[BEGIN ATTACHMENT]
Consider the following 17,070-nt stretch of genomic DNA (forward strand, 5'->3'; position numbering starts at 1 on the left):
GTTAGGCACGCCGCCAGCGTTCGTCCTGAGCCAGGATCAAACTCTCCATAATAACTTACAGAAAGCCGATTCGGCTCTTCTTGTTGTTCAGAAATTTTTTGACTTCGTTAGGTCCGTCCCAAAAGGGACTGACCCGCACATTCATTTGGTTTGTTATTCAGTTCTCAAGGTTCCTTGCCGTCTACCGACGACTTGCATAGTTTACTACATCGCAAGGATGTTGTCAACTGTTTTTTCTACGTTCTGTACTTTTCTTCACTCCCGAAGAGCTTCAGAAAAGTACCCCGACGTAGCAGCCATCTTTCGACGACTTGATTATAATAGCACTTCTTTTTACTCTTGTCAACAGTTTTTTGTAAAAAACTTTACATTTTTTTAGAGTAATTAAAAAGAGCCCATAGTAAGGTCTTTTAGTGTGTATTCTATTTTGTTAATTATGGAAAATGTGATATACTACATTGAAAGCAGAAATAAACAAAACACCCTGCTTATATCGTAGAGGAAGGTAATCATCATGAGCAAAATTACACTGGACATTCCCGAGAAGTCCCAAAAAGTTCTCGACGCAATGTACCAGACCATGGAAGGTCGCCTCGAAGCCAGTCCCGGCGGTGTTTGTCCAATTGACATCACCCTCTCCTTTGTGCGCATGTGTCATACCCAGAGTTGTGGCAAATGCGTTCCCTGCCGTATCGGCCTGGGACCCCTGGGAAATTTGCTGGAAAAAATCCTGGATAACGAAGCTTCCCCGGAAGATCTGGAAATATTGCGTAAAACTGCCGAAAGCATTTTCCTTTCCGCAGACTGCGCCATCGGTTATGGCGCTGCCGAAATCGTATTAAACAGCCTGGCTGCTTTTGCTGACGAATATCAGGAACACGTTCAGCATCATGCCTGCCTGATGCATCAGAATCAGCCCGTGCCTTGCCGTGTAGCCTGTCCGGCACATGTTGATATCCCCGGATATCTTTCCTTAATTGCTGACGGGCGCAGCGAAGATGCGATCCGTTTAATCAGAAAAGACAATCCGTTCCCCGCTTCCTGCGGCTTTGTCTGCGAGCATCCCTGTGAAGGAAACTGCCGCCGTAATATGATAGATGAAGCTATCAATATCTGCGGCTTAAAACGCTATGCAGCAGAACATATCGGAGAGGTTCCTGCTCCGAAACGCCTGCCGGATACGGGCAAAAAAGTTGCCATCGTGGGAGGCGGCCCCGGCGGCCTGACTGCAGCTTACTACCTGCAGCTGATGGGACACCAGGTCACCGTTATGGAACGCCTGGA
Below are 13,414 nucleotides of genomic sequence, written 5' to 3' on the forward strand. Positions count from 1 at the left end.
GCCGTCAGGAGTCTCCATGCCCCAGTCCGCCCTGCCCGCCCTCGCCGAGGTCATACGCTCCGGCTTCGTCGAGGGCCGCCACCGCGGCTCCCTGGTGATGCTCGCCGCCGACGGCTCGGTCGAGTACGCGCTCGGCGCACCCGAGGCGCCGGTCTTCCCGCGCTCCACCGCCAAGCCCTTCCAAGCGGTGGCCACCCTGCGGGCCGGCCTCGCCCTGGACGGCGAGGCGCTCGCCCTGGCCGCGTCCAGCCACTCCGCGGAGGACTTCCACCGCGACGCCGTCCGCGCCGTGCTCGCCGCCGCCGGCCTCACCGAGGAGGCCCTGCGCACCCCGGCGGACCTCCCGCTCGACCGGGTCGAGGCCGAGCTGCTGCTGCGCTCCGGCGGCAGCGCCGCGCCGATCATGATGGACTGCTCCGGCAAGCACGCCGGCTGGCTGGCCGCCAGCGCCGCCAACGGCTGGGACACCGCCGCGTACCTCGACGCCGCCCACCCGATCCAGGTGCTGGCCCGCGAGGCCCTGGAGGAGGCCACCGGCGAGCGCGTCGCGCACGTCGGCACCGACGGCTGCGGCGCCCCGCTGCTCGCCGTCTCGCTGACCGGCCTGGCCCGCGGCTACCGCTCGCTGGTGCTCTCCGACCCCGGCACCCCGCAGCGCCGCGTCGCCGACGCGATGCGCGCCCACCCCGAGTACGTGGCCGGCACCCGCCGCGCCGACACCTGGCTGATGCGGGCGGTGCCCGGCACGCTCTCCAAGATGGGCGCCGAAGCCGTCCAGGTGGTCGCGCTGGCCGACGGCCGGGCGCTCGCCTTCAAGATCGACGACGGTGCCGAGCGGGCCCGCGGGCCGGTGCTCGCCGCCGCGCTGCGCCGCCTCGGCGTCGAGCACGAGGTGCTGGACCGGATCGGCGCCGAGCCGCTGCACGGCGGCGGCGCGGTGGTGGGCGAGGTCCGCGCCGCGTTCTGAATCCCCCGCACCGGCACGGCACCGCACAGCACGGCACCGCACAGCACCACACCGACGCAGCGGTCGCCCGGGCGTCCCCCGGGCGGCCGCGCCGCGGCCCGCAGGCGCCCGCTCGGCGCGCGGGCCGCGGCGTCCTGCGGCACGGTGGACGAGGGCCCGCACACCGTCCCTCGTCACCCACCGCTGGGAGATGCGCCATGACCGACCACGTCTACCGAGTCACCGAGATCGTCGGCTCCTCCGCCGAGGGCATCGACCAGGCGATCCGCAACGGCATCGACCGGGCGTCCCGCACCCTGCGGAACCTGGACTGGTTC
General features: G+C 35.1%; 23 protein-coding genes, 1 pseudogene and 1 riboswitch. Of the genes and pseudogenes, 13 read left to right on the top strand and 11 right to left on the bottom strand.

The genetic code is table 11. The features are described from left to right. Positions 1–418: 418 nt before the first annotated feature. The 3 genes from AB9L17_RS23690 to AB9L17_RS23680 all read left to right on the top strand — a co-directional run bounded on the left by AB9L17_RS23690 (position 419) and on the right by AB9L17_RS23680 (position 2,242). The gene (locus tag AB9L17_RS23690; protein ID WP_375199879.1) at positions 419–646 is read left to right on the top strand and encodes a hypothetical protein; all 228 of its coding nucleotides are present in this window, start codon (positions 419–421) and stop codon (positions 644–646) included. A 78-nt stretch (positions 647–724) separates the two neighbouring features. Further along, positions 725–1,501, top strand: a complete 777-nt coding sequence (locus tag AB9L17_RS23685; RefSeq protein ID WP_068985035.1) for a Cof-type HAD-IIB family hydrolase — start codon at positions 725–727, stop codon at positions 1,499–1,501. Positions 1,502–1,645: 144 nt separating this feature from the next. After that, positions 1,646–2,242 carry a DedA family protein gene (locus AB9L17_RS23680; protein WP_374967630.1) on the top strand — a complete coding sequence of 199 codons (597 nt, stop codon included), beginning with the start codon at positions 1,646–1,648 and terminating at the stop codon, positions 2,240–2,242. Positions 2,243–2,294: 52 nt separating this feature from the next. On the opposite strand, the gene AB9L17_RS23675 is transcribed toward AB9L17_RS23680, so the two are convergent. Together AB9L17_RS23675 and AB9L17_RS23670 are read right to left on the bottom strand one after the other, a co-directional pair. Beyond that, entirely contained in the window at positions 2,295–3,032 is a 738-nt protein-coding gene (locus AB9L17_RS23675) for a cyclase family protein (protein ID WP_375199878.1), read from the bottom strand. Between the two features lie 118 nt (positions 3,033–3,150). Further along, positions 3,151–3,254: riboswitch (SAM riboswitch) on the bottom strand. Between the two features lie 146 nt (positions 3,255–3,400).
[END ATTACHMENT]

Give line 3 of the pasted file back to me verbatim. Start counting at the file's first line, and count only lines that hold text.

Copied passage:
Below are 13,414 nucleotides of genomic sequence, written 5' to 3' on the forward strand. Positions count from 1 at the left end.